There is no one universal definition for innovation. And innovation takes different forms at every level of government.
Even in Kansas City, Missouri, innovation has taken many forms. This past year, the city launched a citizen engagement portal and leveraged open data.
The woman spearheading those initiatives is Ashley Hand. She is the City’s Chief Innovation Officer – making her the first female Chief Innovation Officer in the country.
She told me during GovLoop’s State and Local spotlight interview that in 2014 she really felt a groundswell of support to formalize and institutionalize innovative thinking.
Kansas City really focused on open data in 2014. “Back in 2013, we launched a portal that successfully engaged the community around civic hacking. After that we formally adopted an open data ordinance supporting policy,” said Hand. “We created a position for an open data coordinator within the organization in June of 2014.”
The key for Hand and her team was to prove to policy makers that open data could make a difference for the community. “We showed how open data could be used by our community and leveraged to help us in our operations to be more intuitive,” said Hand.
Next year, Kansas City will pursue a larger strategy towards smart cities iniatitives. “We see technology as an overlay. It’s a form of infrastructure that we should be thinking about for many reasons,” said Hand. “Smarter cities have an impact on economic development through digital inclusion and enables better service delivery by improving our citizen experiences. We see massive opportunities to take smart city data and put it out through a living lab in a way that developers and entrepreneurs can help us continue to push the envelope and doing our job better for the community that we serve.”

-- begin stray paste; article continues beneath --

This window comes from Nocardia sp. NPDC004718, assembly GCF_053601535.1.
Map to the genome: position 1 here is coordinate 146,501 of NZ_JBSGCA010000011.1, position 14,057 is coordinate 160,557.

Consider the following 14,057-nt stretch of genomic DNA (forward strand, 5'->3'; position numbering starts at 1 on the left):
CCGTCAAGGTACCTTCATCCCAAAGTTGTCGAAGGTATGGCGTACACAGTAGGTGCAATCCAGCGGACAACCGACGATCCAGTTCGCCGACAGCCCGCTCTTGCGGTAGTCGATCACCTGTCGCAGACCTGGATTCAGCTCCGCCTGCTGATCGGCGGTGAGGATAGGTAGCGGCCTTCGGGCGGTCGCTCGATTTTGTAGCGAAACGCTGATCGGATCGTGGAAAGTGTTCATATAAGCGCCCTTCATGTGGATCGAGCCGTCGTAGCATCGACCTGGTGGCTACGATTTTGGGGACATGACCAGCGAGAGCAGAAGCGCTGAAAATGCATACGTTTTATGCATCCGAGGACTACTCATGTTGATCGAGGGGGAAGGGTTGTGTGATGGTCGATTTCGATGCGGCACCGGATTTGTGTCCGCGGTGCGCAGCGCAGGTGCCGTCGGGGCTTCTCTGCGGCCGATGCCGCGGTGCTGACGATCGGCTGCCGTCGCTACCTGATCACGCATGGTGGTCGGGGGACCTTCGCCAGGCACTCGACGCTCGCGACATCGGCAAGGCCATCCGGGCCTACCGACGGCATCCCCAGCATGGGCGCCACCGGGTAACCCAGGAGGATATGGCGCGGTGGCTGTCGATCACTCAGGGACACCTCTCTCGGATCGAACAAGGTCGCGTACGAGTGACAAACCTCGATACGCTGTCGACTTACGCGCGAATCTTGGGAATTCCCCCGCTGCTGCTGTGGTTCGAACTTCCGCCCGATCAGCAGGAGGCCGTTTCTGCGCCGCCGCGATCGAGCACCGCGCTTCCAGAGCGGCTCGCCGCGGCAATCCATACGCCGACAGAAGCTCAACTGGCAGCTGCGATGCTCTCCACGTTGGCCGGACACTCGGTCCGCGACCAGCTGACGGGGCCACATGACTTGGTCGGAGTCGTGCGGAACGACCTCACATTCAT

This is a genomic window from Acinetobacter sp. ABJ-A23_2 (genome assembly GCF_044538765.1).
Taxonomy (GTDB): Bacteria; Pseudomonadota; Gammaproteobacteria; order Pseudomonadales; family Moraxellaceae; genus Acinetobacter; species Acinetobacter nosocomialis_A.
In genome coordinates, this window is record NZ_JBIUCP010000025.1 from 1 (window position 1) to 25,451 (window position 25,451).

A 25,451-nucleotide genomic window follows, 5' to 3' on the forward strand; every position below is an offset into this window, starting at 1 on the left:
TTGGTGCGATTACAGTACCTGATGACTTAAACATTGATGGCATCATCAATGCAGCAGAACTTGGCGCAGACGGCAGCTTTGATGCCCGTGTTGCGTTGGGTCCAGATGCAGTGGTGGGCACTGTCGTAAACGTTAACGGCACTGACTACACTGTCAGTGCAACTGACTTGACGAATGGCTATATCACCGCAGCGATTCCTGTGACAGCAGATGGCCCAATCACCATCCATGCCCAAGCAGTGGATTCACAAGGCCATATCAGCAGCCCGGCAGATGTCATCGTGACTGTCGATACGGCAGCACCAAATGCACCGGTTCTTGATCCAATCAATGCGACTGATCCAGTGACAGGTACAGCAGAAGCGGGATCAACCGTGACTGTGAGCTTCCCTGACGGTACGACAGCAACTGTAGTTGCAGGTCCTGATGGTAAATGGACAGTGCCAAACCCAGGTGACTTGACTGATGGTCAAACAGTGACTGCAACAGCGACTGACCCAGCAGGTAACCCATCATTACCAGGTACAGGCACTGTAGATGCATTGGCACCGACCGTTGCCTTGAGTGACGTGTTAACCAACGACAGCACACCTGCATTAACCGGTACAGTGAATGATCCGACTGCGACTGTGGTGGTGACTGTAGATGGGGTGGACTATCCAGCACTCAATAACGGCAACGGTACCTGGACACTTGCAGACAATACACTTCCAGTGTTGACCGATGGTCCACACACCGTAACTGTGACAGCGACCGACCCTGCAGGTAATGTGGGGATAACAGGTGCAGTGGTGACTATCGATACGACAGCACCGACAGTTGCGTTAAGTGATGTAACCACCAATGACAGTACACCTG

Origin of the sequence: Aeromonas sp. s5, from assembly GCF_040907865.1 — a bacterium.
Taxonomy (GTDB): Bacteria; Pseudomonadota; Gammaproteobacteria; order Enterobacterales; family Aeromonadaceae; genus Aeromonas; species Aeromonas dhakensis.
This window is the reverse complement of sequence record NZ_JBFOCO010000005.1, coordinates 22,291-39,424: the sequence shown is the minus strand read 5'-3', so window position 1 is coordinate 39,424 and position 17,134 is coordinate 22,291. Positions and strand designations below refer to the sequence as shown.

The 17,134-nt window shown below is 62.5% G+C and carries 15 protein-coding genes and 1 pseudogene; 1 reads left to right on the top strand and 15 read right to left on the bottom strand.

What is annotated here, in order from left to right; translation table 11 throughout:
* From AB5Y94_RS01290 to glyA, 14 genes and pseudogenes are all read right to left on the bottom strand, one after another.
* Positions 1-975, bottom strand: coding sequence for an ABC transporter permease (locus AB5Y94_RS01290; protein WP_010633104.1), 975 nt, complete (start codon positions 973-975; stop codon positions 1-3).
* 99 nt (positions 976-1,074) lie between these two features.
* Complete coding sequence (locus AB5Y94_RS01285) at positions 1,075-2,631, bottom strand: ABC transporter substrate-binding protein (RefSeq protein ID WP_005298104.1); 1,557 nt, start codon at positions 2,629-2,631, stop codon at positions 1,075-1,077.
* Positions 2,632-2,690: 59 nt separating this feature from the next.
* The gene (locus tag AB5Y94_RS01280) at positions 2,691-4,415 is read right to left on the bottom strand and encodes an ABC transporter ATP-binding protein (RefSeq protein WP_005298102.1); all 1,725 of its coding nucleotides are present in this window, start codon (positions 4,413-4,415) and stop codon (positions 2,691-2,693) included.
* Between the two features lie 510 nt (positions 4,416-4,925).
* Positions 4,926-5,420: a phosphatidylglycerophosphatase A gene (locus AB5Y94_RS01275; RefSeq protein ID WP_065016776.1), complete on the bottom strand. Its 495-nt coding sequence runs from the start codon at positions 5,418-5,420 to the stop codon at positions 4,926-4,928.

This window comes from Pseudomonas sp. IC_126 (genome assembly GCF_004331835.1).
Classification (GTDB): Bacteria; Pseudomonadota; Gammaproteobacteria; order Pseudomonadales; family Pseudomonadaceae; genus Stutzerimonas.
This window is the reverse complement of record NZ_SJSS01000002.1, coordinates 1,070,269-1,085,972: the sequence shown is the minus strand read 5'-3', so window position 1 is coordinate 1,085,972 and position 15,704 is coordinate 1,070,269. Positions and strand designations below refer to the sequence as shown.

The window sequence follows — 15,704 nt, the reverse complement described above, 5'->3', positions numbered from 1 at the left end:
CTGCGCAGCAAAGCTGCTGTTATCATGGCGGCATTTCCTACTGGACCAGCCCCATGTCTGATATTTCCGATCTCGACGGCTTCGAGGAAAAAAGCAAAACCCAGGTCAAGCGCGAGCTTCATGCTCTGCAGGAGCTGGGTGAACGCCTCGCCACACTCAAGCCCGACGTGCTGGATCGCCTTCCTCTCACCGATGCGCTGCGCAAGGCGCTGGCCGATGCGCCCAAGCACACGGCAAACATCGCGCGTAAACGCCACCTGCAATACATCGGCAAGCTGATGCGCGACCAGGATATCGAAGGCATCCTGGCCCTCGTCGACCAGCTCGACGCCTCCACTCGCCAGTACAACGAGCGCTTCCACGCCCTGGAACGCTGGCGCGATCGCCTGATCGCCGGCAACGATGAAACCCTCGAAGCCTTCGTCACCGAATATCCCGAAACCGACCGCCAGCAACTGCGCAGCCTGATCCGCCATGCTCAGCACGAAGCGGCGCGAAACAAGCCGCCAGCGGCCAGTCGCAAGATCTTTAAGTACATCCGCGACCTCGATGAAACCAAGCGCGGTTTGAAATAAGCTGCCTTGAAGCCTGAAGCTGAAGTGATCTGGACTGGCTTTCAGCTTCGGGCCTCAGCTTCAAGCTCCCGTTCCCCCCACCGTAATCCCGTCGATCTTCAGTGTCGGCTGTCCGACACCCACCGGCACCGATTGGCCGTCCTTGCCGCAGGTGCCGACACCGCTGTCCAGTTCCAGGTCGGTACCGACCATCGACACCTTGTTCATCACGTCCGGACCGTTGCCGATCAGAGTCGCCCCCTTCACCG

Another key priority for the City is improving customer service. “We have a public facing dashboard that tracks our progress in meeting customer service goals. We have also formed an internal working group to create a systemic standard for how we best serve our customers. We are reengineering major processes that have huge impacts on the development of our city from the customer’s perspective,” said Hand.
“We really want to think differently about our current policies and codes and the process behind them. Instead of having our permit applicants be shuttled between departments, we can make one-stop shopping. It will improve the experience for our customers, but it will also make processes more efficient internally,” explained Hand.
One way to make sure the city remains innovative is to hire the best and the brightest. “We’ve really looked at the culture at City Hall. We are looking to make it one the most attractive workplaces for with great talent and great skills to work,” said Hand. “To attract the best talent at all levels of the organization, we need to have a culture that supports independent and innovative thinkers. The mayor launched a women’s empowerment initiative, which looked at women within the organization. They wanted to make sure there is diversity in our leadership and at all levels in the organization. Diversity helps drive better decision making as a whole. We need to have a family friendly workplace.”
So what’s next for Kansas City? “In 2015, we are going to be focused on digital inclusion. We have a pretty remarkable digital roadmap coming out very soon that’ll help guide a long term view of where we’d like to go as an organization. We also have a lot of talk around smart cities that I think will start to solidify. Finally, we have a streetcar starter line opening at the end of the calendar year. It will be the most expansive in North America,” said Hand.
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